Shane Bauer spent four months in solitary confinement, an experience he says was the most traumatic part of two years in captivity in Iran’s most notorious prison. But then he walked into a California prison and saw its solitary confinement cells where prisoners can spend years in isolation. His research on the treatment of prisoners who end up in the state’s Security Housing Units has convinced him conditions are worse in the U.S. than Iran.
Shane Bauer says solitary confinement is worse in the U.S. than Iran
We started this segment with some sound of Shane Bauer and Josh Fattal stepping off an airplane in Oman and into the arms of their loved ones after more than two years in detention in Iran.
The two American men -- along with Sarah Shourd who is now Shane Bauer's wife -- were hiking in Iraq's Kurdish region near the Iranian border when they were detained by Iranian authorities. They were held in the notorious Evin prison and each spent months in solitary confinement.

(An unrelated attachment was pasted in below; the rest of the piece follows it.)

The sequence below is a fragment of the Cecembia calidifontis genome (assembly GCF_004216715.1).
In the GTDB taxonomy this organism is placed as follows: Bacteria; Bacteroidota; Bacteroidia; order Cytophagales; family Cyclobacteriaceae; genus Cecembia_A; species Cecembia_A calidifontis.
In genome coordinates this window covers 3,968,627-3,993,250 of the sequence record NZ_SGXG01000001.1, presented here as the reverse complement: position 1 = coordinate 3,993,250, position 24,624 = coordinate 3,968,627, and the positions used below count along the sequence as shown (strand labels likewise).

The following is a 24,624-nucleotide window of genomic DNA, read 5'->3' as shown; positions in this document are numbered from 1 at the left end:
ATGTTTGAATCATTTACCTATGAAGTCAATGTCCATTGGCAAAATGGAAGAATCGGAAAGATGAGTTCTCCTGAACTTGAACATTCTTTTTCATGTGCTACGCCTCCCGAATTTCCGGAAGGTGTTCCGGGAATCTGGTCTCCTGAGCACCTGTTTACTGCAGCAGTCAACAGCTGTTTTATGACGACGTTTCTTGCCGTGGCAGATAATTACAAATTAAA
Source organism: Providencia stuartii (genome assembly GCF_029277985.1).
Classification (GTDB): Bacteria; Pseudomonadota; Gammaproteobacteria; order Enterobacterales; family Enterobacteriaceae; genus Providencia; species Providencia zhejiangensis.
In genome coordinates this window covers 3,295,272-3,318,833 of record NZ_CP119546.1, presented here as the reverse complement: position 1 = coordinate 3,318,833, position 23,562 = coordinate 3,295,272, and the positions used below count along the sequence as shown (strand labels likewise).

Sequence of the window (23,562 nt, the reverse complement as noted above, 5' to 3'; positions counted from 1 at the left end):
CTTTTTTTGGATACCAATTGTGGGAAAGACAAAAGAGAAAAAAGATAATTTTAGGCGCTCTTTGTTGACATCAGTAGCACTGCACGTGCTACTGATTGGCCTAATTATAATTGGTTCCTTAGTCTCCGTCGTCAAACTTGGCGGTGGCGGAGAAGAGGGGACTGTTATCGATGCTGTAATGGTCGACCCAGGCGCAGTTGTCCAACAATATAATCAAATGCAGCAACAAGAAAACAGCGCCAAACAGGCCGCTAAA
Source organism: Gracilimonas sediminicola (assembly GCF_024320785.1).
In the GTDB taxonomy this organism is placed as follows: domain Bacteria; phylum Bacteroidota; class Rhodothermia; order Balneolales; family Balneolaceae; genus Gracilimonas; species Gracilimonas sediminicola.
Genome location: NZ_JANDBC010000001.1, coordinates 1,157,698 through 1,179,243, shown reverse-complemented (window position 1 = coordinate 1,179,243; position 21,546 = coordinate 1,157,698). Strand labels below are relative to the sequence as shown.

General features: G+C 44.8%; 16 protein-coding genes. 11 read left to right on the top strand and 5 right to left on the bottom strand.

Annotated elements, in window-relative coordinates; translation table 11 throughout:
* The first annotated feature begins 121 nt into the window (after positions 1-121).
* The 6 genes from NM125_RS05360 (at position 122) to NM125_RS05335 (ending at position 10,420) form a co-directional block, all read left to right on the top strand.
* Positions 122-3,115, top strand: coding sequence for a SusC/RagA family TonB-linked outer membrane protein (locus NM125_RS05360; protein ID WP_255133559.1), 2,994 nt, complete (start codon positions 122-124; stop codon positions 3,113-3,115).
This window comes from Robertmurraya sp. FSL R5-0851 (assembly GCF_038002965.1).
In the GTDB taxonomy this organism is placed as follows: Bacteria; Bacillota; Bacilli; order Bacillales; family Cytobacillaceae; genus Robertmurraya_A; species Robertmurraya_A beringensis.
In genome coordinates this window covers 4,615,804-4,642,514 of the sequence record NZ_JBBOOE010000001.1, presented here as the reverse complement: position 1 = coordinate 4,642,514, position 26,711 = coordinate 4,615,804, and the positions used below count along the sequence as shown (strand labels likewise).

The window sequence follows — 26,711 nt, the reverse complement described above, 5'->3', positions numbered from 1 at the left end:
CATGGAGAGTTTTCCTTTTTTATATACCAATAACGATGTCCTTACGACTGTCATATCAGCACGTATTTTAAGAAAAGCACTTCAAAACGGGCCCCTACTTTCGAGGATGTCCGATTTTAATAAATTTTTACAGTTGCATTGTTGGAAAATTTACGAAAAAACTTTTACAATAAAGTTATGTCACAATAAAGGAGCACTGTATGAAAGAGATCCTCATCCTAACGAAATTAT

But just seven months after returning home, Shane Bauer decided to go back to prison. This time to investigate a policy that keeps thousands of California inmates in solitary confinement indefinitely.
Shane Bauer wrote about his experience in the latest issue of Mother Jones Magazine. He says he was shocked to discover some of the conditions in the U.S. prisons are worse than in Iran. Shane Bauer joined us from Berkeley, California.
This segment was produced by The Current's Josh Bloch.
Last Word - Laurence Kotlikoff Promo
Before we go ... You've probably been hearing the dire warnings from Washington about the dangers of the so-called "fiscal cliff" -- the 600-Billion-dollars worth of tax increases and spending cuts set to take effect on January 1st unless Democrats and Republicans can agree on a way to stop it.
The problem is that most observers think that kind of shock would be enough to send the U.S. into another recession. But according to American economist and failed Presidential candidate Laurence Kotlikoff, the "fiscal cliff" is just a rounding error compared to the real problem ... the 222-Trillion-dollar fiscal gap that no one seems to want to talk about.
Tomorrow, Jim Brown brings you an interview with Laurence Kotlikoff. We ended today's program with a preview ... and some time to batten down the hatches.
Other segment from today's show: